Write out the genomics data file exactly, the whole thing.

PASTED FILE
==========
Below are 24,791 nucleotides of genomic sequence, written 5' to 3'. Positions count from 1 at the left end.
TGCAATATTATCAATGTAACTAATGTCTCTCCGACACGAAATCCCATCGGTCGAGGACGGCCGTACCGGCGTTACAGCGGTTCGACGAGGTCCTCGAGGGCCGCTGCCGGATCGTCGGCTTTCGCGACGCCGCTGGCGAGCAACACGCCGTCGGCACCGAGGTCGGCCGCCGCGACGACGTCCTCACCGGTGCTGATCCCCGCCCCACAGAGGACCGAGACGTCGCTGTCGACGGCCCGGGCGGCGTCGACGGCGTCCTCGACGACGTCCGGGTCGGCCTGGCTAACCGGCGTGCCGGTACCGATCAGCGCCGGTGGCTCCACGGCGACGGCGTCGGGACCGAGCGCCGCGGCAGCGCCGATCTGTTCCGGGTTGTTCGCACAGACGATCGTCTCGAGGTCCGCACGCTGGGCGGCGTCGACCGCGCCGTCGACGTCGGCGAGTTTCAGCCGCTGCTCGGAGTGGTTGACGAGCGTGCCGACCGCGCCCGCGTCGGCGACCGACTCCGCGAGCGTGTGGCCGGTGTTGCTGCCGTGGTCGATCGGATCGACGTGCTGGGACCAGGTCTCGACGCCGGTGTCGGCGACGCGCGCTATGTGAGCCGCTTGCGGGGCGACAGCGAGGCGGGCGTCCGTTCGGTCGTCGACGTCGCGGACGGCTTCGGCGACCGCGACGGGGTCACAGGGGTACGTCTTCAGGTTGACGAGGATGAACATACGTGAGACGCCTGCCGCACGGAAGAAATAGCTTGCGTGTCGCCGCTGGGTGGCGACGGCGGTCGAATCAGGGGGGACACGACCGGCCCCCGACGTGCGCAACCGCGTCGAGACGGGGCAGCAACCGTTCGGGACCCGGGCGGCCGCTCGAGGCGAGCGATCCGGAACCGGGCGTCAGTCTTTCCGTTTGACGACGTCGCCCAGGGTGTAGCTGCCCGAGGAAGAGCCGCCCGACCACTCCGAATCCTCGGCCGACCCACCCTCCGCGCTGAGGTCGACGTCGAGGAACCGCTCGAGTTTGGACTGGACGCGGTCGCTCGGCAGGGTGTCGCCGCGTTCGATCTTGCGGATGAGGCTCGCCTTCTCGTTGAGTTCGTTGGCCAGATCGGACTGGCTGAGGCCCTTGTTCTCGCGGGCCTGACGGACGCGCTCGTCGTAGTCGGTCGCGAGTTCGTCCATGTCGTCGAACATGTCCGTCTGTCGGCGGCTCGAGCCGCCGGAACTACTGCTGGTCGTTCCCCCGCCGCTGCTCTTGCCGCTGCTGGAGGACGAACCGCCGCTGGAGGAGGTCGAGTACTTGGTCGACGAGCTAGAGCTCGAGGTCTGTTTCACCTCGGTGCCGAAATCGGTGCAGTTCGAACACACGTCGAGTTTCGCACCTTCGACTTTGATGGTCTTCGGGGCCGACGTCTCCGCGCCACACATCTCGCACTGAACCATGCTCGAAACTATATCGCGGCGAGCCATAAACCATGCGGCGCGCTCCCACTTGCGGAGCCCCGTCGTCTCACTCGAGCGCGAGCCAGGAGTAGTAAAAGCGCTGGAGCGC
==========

Below are 24,791 nucleotides of genomic sequence, written 5' to 3'. Positions count from 1 at the left end.
TGCAATATTATCAATGTAACTAATGTCTCTCCGACACGAAATCCCATCGGTCGAGGACGGCCGTACCGGCGTTACAGCGGTTCGACGAGGTCCTCGAGGGCCGCTGCCGGATCGTCGGCTTTCGCGACGCCGCTGGCGAGCAACACGCCGTCGGCACCGAGGTCGGCCGCCGCGACGACGTCCTCACCGGTGCTGATCCCCGCCCCACAGAGGACCGAGACGTCGCTGTCGACGGCCCGGGCGGCGTCGACGGCGTCCTCGACGACGTCCGGGTCGGCCTGGCTAACCGGCGTGCCGGTACCGATCAGCGCCGGTGGCTCCACGGCGACGGCGTCGGGACCGAGCGCCGCGGCAGCGCCGATCTGTTCCGGGTTGTTCGCACAGACGATCGTCTCGAGGTCCGCACGCTGGGCGGCGTCGACCGCGCCGTCGACGTCGGCGAGTTTCAGCCGCTGCTCGGAGTGGTTGACGAGCGTGCCGACCGCGCCCGCGTCGGCGACCGACTCCGCGAGCGTGTGGCCGGTGTTGCTGCCGTGGTCGATCGGATCGACGTGCTGGGACCAGGTCTCGACGCCGGTGTCGGCGACGCGCGCTATGTGAGCCGCTTGCGGGGCGACAGCGAGGCGGGCGTCCGTTCGGTCGTCGACGTCGCGGACGGCTTCGGCGACCGCGACGGGGTCACAGGGGTACGTCTTCAGGTTGACGAGGATGAACATACGTGAGACGCCTGCCGCACGGAAGAAATAGCTTGCGTGTCGCCGCTGGGTGGCGACGGCGGTCGAATCAGGGGGGACACGACCGGCCCCCGACGTGCGCAACCGCGTCGAGACGGGGCAGCAACCGTTCGGGACCCGGGCGGCCGCTCGAGGCGAGCGATCCGGAACCGGGCGTCAGTCTTTCCGTTTGACGACGTCGCCCAGGGTGTAGCTGCCCGAGGAAGAGCCGCCCGACCACTCCGAATCCTCGGCCGACCCACCCTCCGCGCTGAGGTCGACGTCGAGGAACCGCTCGAGTTTGGACTGGACGCGGTCGCTCGGCAGGGTGTCGCCGCGTTCGATCTTGCGGATGAGGCTCGCCTTCTCGTTGAGTTCGTTGGCCAGATCGGACTGGCTGAGGCCCTTGTTCTCGCGGGCCTGACGGACGCGCTCGTCGTAGTCGGTCGCGAGTTCGTCCATGTCGTCGAACATGTCCGTCTGTCGGCGGCTCGAGCCGCCGGAACTACTGCTGGTCGTTCCCCCGCCGCTGCTCTTGCCGCTGCTGGAGGACGAACCGCCGCTGGAGGAGGTCGAGTACTTGGTCGACGAGCTAGAGCTCGAGGTCTGTTTCACCTCGGTGCCGAAATCGGTGCAGTTCGAACACACGTCGAGTTTCGCACCTTCGACTTTGATGGTCTTCGGGGCCGACGTCTCCGCGCCACACATCTCGCACTGAACCATGCTCGAAACTATATCGCGGCGAGCCATAAACCATGCGGCGCGCTCCCACTTGCGGAGCCCCGTCGTCTCACTCGAGCGCGAGCCAGGAGTAGTAAAAGCGCTGGAGCGC